The world, part 3
"DeWitt and the player are introduced to the technology and ideals that power the city as they move across its interlocking sections; and as gorgeous as the world of Columbia is, it's a horribly grotesque place," marvels Xav de Matos of Joystiq. "DeWitt learns that the city is fueled by racism, misplaced loyalty and morbid patriotism, and it quickly becomes a joy to know the game will eventually allow him to pull it down from the sky, arrogant brick by brick."
"Infinite's art direction alone stands head and shoulders above most other stuff out there," writes Talal Musa of the Daily Mail. "It must be said, though, that the game's visuals fall victim of aging console hardware. Whereas 'Ultra' settings on PC captures every intricate detail, maintains a smooth framerate and just feels 'alive,' consoles look flat in comparison - with bland textures, some minor framerate hiccups and uninspiring character models."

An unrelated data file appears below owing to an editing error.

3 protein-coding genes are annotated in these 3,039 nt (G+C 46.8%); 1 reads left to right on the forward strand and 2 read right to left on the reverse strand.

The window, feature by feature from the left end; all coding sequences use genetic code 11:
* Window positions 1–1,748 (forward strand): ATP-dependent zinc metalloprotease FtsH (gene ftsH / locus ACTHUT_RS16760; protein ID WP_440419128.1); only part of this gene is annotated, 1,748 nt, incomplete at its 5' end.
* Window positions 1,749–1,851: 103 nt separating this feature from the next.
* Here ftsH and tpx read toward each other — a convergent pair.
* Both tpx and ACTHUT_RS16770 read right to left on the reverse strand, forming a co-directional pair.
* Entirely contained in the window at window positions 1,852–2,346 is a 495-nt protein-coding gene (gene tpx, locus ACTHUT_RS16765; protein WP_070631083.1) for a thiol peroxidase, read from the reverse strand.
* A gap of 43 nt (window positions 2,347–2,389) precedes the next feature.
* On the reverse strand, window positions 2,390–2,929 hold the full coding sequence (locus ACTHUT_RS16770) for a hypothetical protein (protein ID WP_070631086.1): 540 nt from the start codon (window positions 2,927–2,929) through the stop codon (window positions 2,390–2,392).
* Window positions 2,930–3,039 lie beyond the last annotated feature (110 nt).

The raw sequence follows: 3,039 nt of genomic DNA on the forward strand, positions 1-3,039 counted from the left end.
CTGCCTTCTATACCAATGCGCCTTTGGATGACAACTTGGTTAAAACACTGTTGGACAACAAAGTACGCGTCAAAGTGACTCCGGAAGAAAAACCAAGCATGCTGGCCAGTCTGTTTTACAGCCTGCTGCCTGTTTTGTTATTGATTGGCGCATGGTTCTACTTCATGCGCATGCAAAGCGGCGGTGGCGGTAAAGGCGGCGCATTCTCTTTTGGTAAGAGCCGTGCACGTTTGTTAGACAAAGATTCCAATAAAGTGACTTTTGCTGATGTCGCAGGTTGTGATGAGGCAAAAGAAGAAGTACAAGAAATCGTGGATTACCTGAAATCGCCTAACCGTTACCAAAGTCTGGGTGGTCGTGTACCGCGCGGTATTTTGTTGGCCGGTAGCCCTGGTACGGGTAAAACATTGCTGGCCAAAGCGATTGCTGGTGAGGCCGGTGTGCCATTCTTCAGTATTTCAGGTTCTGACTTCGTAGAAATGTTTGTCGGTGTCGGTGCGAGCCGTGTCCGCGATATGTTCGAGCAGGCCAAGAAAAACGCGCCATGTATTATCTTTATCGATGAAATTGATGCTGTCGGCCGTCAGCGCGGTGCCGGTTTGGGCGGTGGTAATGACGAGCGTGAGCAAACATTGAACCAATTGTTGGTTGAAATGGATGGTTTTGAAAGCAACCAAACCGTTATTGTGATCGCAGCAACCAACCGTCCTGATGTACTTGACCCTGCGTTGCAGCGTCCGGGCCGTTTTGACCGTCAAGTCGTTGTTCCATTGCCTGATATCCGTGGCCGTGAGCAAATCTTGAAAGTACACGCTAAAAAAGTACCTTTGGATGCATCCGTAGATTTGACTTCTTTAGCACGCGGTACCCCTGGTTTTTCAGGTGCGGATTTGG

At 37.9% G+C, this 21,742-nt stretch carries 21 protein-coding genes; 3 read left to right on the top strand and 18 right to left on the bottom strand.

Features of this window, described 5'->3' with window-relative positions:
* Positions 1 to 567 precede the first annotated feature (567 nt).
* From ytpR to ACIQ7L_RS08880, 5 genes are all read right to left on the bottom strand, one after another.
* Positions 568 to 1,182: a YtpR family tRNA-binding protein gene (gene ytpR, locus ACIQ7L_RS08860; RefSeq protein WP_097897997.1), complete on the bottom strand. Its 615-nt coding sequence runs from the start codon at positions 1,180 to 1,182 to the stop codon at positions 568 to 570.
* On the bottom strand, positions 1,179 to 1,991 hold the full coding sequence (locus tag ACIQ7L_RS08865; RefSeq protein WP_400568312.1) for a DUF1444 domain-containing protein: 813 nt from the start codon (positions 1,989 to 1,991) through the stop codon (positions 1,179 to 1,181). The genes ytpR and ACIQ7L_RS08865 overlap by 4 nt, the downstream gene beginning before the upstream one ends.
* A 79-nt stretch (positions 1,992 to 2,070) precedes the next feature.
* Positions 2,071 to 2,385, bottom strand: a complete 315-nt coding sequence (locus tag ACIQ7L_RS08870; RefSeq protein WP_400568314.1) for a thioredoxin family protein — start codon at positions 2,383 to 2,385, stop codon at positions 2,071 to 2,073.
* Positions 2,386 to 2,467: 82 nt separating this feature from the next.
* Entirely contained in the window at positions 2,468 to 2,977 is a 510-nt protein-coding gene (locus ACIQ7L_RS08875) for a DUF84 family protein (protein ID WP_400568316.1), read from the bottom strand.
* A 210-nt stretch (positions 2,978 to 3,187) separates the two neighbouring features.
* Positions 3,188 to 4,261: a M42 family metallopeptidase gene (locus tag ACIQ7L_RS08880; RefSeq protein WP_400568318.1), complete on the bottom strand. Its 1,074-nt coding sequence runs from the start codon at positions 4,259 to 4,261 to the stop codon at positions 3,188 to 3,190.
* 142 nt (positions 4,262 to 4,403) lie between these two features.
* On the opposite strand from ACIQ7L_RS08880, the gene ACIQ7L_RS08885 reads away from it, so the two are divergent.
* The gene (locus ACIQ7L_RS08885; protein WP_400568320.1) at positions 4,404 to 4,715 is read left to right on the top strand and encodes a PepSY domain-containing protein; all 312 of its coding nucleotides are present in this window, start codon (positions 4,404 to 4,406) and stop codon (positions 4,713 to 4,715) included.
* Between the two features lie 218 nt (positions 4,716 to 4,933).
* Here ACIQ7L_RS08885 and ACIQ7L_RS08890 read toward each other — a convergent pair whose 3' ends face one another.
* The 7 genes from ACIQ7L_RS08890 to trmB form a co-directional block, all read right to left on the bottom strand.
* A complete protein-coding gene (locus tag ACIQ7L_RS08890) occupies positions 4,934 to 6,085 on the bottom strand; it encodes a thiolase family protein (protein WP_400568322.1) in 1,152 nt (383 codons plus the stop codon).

It's good, writes Jim Sterling of Destructoid. He reserves special praise for the "elegant conclusion," which expands "the BioShock universe to a staggering degree before bringing it sharply inwards to one of the most affecting, intimate closers I've had the pleasure of experiencing in a game," Sterling continues. "In an industry full of games that seem to struggle with satisfying conclusions -- an area BioShock itself famously failed in -- Infinite is one of those rare games with a perfect beginning, an engaging middle, and a perfect end."